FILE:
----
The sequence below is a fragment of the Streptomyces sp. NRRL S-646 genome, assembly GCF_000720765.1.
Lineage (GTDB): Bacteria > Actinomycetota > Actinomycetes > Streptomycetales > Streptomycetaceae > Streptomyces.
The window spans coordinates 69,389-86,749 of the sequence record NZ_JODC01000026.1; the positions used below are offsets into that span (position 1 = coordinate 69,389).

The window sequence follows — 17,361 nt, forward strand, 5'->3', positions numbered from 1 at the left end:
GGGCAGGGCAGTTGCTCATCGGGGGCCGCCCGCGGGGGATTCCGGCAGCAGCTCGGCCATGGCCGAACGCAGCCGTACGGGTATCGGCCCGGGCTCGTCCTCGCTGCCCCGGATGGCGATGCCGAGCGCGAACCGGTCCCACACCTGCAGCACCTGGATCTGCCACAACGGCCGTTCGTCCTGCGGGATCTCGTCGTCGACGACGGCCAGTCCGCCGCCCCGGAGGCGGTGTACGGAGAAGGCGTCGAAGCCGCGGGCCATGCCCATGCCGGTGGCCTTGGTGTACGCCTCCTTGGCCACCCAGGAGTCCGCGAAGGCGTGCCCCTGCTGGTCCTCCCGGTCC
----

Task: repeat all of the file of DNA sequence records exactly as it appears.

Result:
The sequence below is a fragment of the Streptomyces sp. NRRL S-646 genome, assembly GCF_000720765.1.
Lineage (GTDB): Bacteria > Actinomycetota > Actinomycetes > Streptomycetales > Streptomycetaceae > Streptomyces.
The window spans coordinates 69,389-86,749 of the sequence record NZ_JODC01000026.1; the positions used below are offsets into that span (position 1 = coordinate 69,389).

The window sequence follows — 17,361 nt, forward strand, 5'->3', positions numbered from 1 at the left end:
GGGCAGGGCAGTTGCTCATCGGGGGCCGCCCGCGGGGGATTCCGGCAGCAGCTCGGCCATGGCCGAACGCAGCCGTACGGGTATCGGCCCGGGCTCGTCCTCGCTGCCCCGGATGGCGATGCCGAGCGCGAACCGGTCCCACACCTGCAGCACCTGGATCTGCCACAACGGCCGTTCGTCCTGCGGGATCTCGTCGTCGACGACGGCCAGTCCGCCGCCCCGGAGGCGGTGTACGGAGAAGGCGTCGAAGCCGCGGGCCATGCCCATGCCGGTGGCCTTGGTGTACGCCTCCTTGGCCACCCAGGAGTCCGCGAAGGCGTGCCCCTGCTGGTCCTCCCGGTCC